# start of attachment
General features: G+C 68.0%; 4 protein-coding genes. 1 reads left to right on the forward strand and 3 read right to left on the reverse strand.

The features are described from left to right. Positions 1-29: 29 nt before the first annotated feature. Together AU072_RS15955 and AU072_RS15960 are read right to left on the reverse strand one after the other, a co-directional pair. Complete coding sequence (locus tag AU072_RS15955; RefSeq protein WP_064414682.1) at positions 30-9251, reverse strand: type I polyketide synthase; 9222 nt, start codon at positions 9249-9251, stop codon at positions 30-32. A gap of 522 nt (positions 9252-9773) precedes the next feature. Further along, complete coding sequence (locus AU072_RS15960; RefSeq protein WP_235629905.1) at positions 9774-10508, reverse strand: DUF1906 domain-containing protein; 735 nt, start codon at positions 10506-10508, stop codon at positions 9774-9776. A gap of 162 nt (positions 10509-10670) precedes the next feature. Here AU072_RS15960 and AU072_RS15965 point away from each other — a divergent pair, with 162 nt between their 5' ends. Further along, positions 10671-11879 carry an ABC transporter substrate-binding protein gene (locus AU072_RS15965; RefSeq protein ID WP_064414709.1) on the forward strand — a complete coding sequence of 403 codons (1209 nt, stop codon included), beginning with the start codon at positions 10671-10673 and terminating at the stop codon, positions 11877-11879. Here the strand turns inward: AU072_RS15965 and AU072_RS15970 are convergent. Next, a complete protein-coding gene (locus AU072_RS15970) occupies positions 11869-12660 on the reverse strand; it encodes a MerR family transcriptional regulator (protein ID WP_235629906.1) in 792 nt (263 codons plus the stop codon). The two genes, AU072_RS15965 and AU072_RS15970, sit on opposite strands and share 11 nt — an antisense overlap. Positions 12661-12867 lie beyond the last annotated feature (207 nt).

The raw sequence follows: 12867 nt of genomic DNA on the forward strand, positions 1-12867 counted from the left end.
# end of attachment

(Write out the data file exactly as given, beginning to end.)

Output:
General features: G+C 68.0%; 4 protein-coding genes. 1 reads left to right on the forward strand and 3 read right to left on the reverse strand.

The features are described from left to right. Positions 1-29: 29 nt before the first annotated feature. Together AU072_RS15955 and AU072_RS15960 are read right to left on the reverse strand one after the other, a co-directional pair. Complete coding sequence (locus tag AU072_RS15955; RefSeq protein WP_064414682.1) at positions 30-9251, reverse strand: type I polyketide synthase; 9222 nt, start codon at positions 9249-9251, stop codon at positions 30-32. A gap of 522 nt (positions 9252-9773) precedes the next feature. Further along, complete coding sequence (locus AU072_RS15960; RefSeq protein WP_235629905.1) at positions 9774-10508, reverse strand: DUF1906 domain-containing protein; 735 nt, start codon at positions 10506-10508, stop codon at positions 9774-9776. A gap of 162 nt (positions 10509-10670) precedes the next feature. Here AU072_RS15960 and AU072_RS15965 point away from each other — a divergent pair, with 162 nt between their 5' ends. Further along, positions 10671-11879 carry an ABC transporter substrate-binding protein gene (locus AU072_RS15965; RefSeq protein ID WP_064414709.1) on the forward strand — a complete coding sequence of 403 codons (1209 nt, stop codon included), beginning with the start codon at positions 10671-10673 and terminating at the stop codon, positions 11877-11879. Here the strand turns inward: AU072_RS15965 and AU072_RS15970 are convergent. Next, a complete protein-coding gene (locus AU072_RS15970) occupies positions 11869-12660 on the reverse strand; it encodes a MerR family transcriptional regulator (protein ID WP_235629906.1) in 792 nt (263 codons plus the stop codon). The two genes, AU072_RS15965 and AU072_RS15970, sit on opposite strands and share 11 nt — an antisense overlap. Positions 12661-12867 lie beyond the last annotated feature (207 nt).

The raw sequence follows: 12867 nt of genomic DNA on the forward strand, positions 1-12867 counted from the left end.